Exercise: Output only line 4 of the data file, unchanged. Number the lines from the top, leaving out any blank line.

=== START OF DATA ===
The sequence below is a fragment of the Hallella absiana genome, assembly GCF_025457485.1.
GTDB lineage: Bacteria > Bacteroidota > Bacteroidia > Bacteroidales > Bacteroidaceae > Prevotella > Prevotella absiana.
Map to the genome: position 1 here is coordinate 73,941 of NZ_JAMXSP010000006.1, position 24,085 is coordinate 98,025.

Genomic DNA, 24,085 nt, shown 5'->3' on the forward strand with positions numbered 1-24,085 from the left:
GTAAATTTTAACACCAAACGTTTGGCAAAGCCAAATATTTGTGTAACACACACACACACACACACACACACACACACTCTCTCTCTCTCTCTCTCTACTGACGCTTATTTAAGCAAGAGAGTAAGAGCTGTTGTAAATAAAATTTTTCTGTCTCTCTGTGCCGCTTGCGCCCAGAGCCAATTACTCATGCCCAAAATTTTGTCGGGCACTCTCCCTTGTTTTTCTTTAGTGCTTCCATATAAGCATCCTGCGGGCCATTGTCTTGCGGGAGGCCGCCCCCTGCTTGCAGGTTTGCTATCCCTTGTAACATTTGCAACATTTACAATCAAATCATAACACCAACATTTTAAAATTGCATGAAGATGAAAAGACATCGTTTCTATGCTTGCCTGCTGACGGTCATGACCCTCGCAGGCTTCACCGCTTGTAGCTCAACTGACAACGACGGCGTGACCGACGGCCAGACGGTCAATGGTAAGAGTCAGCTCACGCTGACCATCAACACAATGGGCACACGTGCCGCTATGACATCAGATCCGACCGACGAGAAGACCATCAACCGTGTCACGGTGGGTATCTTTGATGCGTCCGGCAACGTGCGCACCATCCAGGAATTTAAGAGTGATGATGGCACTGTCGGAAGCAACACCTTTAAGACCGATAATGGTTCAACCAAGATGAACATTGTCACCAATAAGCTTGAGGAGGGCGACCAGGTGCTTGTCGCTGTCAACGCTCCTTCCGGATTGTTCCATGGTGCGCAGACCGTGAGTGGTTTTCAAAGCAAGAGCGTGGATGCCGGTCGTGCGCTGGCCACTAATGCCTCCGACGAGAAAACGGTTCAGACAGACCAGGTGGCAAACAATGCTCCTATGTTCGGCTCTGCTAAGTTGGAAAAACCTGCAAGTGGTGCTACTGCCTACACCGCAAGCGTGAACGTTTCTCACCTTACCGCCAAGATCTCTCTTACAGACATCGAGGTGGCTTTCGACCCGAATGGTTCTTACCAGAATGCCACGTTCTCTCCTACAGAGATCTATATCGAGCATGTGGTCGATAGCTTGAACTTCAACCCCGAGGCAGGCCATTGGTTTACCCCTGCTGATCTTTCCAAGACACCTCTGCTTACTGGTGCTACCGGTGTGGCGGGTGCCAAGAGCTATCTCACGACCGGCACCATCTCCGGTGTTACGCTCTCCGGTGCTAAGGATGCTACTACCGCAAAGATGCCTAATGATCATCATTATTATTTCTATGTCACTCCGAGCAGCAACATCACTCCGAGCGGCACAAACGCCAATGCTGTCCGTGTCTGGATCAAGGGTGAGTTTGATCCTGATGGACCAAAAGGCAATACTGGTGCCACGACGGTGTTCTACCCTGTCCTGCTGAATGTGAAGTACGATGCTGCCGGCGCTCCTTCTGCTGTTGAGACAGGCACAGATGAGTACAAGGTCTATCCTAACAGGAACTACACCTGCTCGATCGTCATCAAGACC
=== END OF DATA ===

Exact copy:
Genomic DNA, 24,085 nt, shown 5'->3' on the forward strand with positions numbered 1-24,085 from the left: